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Announcing Sacred Mounds, a novel of Magical Realism and Historical Fantasy from Jim Metzner, with a foreword by Hutke Fields, principal chief of the Natchez Nation.
Cyclonic hordes of insects, a telepathic despot, body-swapping sex - just a few of the surprises Salvador Samuels encounters when he is swept back to pre-colonial times, walking in the moccasins of a blind Indian - who, in turn, has been transported into Salvador's body in present-day America. Sacred Mounds Book Cover Four hundred years apart, they are bound by a mission to rescue our world, aided by the mysterious presence of the mounds. Thousands of these ancient earthworks once dotted the landscape of North America. We still don't know why they were created. Sacred Mounds suggests they are as important today as when they were made over a thousand years ago. Sacred Mounds weaves the stories of two men, each a stranger in a strange land. With the help of two remarkable women, they must find a way to save our planet and return home.
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Fullerenes: The Pulse of the Planet daily radio program offers free legal online mp3 downloads, exploring the world of sound in nature, culture and science, with audio adventures, world music, extraordinary sound portraits, science diaries, and nature ring-tones; an amazing sonic experience.



Airdate: Feb 10, 2020
Scientist: Linsey Marr

Fullerenes

Fullerenes
The places where engineered nanomaterials - like Fullerenes - are being manufactured have the potential for the highest exposure to people of toxic materials.

Transcript:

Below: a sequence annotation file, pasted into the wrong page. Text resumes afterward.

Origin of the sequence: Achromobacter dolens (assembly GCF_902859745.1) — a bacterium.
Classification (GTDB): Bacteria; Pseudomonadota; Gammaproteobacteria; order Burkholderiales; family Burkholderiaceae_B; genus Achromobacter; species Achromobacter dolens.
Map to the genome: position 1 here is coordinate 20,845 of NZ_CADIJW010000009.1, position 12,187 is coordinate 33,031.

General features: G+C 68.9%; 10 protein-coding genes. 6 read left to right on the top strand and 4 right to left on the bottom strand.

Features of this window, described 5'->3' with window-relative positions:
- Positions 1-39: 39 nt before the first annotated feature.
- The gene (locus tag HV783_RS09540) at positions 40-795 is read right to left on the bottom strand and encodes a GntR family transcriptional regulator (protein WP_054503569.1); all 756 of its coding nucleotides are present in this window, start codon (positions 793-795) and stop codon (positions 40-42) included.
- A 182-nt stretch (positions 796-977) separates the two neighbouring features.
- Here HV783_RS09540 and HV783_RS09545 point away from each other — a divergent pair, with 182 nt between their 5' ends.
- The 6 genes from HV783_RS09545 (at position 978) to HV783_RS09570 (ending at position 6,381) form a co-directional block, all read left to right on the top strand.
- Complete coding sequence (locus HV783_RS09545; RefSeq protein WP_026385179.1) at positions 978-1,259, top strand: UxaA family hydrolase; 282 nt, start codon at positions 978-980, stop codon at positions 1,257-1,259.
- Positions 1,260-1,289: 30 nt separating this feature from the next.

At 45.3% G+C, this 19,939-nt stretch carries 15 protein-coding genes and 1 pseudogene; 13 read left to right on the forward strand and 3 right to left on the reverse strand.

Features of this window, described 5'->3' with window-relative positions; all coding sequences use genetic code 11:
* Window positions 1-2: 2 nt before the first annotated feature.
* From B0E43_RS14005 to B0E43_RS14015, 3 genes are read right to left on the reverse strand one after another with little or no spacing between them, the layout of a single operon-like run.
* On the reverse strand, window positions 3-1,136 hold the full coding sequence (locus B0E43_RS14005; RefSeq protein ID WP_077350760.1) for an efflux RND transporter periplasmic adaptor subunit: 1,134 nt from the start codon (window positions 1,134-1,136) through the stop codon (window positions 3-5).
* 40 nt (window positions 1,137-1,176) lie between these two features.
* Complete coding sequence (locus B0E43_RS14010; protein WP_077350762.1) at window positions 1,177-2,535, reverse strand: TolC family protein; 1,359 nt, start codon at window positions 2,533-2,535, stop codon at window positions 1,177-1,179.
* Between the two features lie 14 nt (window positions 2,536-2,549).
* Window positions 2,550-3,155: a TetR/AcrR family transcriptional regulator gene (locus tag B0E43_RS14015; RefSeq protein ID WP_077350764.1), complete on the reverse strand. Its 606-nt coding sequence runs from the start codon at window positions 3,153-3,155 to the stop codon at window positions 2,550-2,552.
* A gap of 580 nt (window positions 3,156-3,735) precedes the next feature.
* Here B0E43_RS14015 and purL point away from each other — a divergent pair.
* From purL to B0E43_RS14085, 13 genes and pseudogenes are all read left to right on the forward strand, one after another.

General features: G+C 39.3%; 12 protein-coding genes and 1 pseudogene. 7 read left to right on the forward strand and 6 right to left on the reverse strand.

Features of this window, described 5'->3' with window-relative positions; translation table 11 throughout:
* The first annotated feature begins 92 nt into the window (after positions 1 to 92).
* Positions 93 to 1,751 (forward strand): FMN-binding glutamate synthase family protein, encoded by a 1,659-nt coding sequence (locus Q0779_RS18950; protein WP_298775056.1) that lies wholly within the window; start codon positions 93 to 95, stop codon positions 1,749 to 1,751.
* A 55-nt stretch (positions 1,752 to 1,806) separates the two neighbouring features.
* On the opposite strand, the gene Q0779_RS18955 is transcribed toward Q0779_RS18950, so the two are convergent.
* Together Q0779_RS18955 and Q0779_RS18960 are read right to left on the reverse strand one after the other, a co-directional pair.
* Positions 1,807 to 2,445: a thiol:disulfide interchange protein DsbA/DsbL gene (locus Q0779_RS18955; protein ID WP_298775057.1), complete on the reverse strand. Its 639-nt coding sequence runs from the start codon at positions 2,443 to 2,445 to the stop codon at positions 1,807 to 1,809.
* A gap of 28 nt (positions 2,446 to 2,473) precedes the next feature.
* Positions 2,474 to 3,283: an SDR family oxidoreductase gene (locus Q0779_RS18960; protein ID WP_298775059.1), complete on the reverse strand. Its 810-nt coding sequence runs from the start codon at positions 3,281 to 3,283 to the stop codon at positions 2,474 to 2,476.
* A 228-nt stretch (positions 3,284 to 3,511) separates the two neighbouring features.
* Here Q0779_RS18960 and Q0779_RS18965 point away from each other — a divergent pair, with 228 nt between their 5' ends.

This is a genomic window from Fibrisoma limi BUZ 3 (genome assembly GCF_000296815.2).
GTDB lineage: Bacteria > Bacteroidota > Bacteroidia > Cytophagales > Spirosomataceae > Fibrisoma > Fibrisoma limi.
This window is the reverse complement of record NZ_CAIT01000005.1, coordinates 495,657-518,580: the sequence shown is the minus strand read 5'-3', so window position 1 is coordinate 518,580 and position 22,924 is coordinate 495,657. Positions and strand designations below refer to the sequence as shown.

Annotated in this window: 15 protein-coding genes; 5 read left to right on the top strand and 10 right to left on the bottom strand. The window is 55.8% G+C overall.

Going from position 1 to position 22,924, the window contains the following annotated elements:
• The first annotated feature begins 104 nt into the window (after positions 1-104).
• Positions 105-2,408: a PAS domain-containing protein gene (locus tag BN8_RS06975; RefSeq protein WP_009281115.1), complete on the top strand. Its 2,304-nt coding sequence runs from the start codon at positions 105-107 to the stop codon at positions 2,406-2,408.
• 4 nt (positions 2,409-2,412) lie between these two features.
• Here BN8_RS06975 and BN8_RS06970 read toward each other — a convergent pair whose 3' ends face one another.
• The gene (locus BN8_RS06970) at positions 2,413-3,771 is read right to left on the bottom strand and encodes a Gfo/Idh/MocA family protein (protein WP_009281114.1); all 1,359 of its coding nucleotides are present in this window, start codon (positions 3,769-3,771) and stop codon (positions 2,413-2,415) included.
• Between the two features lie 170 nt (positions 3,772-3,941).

FullerenesFullerenes are a type nanomaterial. They're tiny bits of matter; some of them found naturally and others have been engineered. Scientists have been investigating whether the use of Fullerenes in medicines and other products could have unintended consequences. I'm Jim Metzner and this is the Pulse of the Planet.Marr: Fullerenes are being touted for use in medicine to deliver drugs in the body to specific organs, for example. So they could be manufactured in the lab and then attach, you could attach certain drugs to them and then send them to certain parts of the body.Lindsay Marr is the Charles P. Lunsford professor of civil and environmental engineering at Virginia Tech.Marr: We've looked at how Fullerines are generated from a natural combustion processes, such as if you mow your lawn or if you're burning coal. And we've also looked at engineered ones, and put them into a chamber and see how they react with ozone. So the idea is that use of fullerenes could release them into the atmosphere. They could then react with ozone or other compounds in the atmosphere and then be changed. And maybe they could become more toxic and of concern.I think as nanotechnology continues to grow and there's more potential for releases of engineered nano materials into the environment, we should keep an eye on how much is being released of what types. And keep in mind that these releases do not necessarily stay unchanged in the environment, that they can undergo transformations that could matter to us because they could affect the toxicity of these materials. I think the place where I'd be most concerned is the occupational or workplace exposures, where engineered nano materials are being manufactured. Because I think those are the places with the potential for the highest exposure to people.Pulse of the Planet is made possible in part by the Center for Earth and Environmental Nanotechnology and the National Science Foundation. I'm Jim Metzner.